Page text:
Exactly 5 years ago today, football witnessed the most expensive transfer deal in sporting history. ‘Neymar da Silva Santos Júnior to Paris Saint-Germain for £190,000,000’ as the headlines read. That is one-hundred and ninety million Great British pounds. A figure that no one imagined being associated with an individual player. That summer was a dark turn for the beautiful game and despite being labelled as ‘historic’ and ‘evolutionary’, deep down, everyone knew it was the start of the end.
The end of great footballing stories. The end of dramatic upsets. The end of a level playing field.
Fast-forward 5 years, football experiences the greatest spending by a singular league in sporting history. £1,900,000,000. 1 league. 20 teams. 92 days. 1.9 billion pounds spent. Breaking all
records boundaries. And so the first revelation of the dark turn establishes itself in the English Premier League. The league that is managed by the best of coaches, past and present, with the likes of Pep Guardiola, Jurgen Klopp and Antonio Conte producing the highest quality of football England has seen. The league that features the best players in the world such as Cristiano Ronaldo, Mohammed Salah, Kevin De Bruyne, and many more. The league with the most iconic stadiums and some of the best fans. The league that is recognised as “the best in the world”.
However, the recent transfer window has exposed the English league to be a platform for the rich and elite class to assert their dominance globally and dictate football, using money as the main attraction. The total transfer expenditure by Premier League clubs, £1.9 billion, is the same total spent by Serie A, Bundesliga, LaLiga, and Ligue 1. The global domination of English clubs across Europe has been evident over the last few years with all-English Europa league and Champions league ties for two years running and English world champions, with the current season an exception to this trend. The only clubs that can compete with English clubs are the Barcelona’s and the Real Madrid’s, whose owners are either countries or billionaire individuals backed by countries. Either way, slowly, football will become a game for only those that can inject billions. And the Premier League looks to lead the way in this cause.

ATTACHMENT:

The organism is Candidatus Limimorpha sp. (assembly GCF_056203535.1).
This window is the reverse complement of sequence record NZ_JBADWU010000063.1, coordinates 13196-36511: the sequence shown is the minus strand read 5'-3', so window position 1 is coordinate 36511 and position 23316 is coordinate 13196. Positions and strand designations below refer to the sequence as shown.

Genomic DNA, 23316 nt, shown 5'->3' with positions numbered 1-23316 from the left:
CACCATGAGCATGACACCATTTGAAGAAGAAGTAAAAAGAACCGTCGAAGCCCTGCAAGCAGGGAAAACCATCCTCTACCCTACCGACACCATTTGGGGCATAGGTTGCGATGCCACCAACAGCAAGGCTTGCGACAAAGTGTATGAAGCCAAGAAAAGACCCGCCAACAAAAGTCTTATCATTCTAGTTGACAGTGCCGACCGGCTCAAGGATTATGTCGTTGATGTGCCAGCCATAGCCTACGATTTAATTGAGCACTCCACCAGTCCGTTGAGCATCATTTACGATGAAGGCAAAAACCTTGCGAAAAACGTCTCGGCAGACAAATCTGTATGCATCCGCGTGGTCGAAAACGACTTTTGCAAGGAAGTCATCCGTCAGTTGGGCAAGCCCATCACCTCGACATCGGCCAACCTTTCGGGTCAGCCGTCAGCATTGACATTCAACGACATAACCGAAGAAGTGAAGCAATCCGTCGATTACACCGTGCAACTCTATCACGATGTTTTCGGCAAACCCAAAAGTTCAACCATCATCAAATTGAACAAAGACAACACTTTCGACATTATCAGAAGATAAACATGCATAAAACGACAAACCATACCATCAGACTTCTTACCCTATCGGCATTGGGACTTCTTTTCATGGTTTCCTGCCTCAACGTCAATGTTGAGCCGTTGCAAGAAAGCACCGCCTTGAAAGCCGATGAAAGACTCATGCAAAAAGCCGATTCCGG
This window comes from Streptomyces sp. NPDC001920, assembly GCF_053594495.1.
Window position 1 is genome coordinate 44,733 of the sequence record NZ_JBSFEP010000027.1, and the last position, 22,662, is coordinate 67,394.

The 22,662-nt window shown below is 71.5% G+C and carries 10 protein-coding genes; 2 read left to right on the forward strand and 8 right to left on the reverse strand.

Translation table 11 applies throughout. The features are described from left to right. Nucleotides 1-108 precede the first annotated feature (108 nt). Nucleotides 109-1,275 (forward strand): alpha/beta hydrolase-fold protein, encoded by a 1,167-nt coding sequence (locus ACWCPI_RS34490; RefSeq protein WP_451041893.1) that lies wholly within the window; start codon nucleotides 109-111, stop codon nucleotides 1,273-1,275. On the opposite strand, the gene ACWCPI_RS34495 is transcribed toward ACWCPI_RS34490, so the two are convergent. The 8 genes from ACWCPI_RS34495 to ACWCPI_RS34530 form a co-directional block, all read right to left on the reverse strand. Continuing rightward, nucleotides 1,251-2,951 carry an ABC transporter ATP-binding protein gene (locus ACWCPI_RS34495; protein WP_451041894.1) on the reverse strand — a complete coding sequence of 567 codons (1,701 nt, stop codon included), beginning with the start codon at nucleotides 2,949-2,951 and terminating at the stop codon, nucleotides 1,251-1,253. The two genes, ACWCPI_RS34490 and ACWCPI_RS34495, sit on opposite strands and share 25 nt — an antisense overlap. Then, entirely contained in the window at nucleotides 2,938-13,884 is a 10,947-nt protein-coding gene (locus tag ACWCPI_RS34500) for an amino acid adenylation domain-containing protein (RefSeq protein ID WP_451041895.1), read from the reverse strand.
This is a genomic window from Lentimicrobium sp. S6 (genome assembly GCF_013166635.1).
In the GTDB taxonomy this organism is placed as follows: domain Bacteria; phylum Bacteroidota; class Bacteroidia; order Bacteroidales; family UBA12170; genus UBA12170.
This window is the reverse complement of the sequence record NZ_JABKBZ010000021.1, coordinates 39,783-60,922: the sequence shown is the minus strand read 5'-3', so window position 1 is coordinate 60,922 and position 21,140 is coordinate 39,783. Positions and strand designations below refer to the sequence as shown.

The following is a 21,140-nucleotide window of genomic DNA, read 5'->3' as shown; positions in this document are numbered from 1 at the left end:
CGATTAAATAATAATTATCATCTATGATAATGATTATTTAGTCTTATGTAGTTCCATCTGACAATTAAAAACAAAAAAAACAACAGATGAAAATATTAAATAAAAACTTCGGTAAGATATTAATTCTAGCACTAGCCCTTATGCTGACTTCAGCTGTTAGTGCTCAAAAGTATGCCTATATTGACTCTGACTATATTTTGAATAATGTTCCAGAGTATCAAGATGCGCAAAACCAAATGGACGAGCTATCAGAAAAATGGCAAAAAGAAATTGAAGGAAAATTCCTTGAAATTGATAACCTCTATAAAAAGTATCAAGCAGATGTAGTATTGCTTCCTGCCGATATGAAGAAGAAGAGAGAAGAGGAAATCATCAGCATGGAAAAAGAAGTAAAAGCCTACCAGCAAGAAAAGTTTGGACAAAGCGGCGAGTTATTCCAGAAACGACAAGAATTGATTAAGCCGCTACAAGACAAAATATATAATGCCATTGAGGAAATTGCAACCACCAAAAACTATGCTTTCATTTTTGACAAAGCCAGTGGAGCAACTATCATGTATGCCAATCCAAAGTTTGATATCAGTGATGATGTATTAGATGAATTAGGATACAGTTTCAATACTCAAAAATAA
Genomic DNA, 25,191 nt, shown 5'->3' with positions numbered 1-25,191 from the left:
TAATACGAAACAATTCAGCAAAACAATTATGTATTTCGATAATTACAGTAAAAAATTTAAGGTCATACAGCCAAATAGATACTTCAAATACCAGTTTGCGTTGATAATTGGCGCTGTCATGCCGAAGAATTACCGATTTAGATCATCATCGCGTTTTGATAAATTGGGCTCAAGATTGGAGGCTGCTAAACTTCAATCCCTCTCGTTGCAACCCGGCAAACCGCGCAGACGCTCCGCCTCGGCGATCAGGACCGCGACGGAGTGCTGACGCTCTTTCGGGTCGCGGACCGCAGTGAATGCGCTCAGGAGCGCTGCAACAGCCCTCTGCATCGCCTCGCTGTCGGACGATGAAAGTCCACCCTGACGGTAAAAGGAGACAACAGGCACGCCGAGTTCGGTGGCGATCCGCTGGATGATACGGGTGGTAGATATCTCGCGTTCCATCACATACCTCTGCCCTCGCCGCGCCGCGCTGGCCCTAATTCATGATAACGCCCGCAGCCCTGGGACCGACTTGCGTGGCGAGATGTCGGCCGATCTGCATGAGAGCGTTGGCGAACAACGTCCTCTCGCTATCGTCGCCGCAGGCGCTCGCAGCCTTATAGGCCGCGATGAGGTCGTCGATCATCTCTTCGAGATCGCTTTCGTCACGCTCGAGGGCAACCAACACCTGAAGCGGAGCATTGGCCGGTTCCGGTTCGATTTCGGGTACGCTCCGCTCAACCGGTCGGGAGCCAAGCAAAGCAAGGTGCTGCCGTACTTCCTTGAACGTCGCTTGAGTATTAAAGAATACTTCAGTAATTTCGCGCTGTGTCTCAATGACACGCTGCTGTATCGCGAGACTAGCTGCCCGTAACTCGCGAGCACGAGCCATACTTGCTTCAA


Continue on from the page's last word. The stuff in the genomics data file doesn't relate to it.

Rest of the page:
Who gets most affected by Prem pollution?
The money surrounding Premier league clubs and owners is a staggering amount; however, not all clubs are at fault. The great divide between filthy rich clubs that have an unlimited injection of countless funding and those who only know how much they can invest once they have passed break-even is bigger than ever. The gap is quite clear and its effect is explicitly visible in England’s top league. The most recent victims were Bournemouth FC and Scott Parker, who was fired after earning only 1 point from their opening 4 fixtures. Bottom of the league, Leicester City, are in a similar position after spending years in England’s top league and even winning it a few years back, but due to insufficient spending, are in a crisis with Brendan Rogers selflessly taking the blame after their 5-2 defeat to Brighton. Although, both managers publicly complained that funding was the main reason their clubs were not able to compete having spent £24m and £15m – the lowest and second lowest spending of all clubs.
On the other end of the spectrum are the elite of the elite teams, such as Manchester City and Chelsea who only rely on expensive recruitment for their success. Both clubs have spent relentlessly with Manchester City breaking all ethical guidelines and finding loopholes to avoid fiancial fairplay rules. They do however play entertaining, free-flowing, attacking football, only, at the cost of polluting the league. The figures speak for themselves. Manchester City have won four of the last five Premier League titles and have dominated domestically too. Broke the record for most games without a defeat, most consecutive wins, most points by a title-winning team, most points acquired in a single season, broke their own record for most points acquired in a single season and are on course to breaking more records with the best signing of the transfer window, Erling Haaland. If that wasn’t a handful already…
It is undeniable that the financial pollution caused by some elite clubs is ruining the English Premier league, making other leagues a greater watch as more teams are at a similar level, hence a more competitive and unpredictable league. Coincidence or not, last season’s championship play-off final was the most watched championship match in history with a viewership of 2.24 million people. That’s one English league that finished on a high note.